I know there are a few out there who would be willing to have a philosophical/scientific discussion about our decisions (*cough* avi and lala *cough*) I hope others will feel free to join in.
This started with an article. I don't think I can link it here but I'm happy to tell you via PM. Here is an excerpt:
When the self-talk is saying, this is horrible, awful, terrible, the brain then amplifies the pain signal. When this occurs, the level of distress increases and people suffer thereby remaining a victim to their pain. This further increases the drive to use medications as the only solution for their pain problem.
By: Dr. Stephen F. Grinstead, LMFT, ACRPS, CADC-II
I did not like the article, because to me the implication was that anybody who went on pain medication without therapy would enter a cycle with the only possible outcome being addiction. I was in chronic pain treatment without therapy for 2 years without the addiction cycle being started. And, no, that's not denial.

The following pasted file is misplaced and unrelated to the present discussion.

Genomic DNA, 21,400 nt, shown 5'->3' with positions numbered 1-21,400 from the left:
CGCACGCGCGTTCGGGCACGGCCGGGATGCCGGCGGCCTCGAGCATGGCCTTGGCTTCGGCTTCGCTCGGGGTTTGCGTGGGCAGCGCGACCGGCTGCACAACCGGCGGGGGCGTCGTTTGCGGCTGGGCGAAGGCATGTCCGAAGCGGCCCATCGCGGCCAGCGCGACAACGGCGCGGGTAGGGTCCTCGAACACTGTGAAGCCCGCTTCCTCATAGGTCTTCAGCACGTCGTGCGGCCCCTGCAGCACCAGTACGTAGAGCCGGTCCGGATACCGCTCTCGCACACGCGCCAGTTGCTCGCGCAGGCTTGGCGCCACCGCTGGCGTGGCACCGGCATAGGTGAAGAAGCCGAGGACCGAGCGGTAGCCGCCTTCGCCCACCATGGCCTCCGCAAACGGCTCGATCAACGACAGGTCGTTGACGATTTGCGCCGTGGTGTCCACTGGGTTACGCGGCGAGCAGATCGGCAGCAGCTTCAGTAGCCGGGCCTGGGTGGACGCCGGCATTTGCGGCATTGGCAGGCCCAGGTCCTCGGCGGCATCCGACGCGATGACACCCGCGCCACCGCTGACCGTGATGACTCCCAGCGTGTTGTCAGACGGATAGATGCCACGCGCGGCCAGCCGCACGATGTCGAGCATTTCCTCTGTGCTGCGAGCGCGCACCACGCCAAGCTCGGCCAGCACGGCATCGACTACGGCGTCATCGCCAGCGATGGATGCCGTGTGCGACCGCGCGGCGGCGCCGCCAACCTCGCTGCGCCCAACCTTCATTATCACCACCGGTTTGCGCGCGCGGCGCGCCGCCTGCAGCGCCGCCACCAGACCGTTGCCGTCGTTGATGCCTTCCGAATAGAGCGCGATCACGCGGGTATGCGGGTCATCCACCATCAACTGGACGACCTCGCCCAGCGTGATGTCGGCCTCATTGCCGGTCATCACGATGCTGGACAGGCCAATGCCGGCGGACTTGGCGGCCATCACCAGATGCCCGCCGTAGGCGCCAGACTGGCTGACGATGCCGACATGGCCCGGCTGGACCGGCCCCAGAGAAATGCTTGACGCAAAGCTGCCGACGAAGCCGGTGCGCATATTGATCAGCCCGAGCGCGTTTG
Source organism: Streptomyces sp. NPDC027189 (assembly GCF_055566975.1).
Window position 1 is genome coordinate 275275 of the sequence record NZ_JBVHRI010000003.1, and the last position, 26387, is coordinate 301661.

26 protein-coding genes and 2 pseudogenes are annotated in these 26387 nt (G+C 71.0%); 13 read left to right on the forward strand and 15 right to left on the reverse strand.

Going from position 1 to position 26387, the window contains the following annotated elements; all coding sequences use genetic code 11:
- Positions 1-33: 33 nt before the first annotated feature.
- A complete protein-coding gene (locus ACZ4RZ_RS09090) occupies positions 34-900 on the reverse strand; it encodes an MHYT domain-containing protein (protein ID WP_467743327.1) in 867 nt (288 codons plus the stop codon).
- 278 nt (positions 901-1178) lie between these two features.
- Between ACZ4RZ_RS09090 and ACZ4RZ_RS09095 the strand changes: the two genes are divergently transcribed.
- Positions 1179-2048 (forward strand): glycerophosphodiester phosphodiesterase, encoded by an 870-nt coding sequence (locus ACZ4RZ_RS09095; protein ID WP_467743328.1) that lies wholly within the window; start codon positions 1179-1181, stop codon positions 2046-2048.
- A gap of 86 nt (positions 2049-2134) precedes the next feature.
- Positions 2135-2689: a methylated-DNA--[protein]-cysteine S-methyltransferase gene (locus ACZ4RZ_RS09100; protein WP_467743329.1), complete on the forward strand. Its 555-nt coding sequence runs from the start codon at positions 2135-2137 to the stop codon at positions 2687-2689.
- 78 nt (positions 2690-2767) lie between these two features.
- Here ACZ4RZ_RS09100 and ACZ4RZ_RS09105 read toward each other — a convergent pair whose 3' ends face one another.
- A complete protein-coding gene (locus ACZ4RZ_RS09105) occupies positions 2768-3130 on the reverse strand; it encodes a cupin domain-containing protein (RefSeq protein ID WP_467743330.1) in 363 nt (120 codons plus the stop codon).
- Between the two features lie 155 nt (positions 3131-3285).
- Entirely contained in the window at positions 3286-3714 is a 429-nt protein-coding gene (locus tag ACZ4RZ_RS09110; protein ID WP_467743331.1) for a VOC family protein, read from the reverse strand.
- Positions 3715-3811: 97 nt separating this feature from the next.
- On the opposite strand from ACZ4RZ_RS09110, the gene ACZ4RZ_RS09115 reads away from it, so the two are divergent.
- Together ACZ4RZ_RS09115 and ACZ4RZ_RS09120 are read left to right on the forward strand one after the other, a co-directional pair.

I discussed that with my therapist (I've been seeing her a little over a month) and she said she thinks that the actual difference is a certain level of self-awareness. I call it (educational psychology background) metacognition. Thinking about your thoughts, whatever you want to call it. It is simply the ability to step back from the emotional and look at what's going on in your brain. It's a skill I learned early.
So, for example, when the pain gets intolerable, yes I can feel that sense of feeling out of control. But when the pain then decreases I can step back and say OK, that's better, I'm OK now.
Do you feel you are able to do that on your own? Or is that difficult for you, to self direct, or be inside your own brain in that way? If you can, do you feel it helps you manage your pain so that medication does not become your only outlet?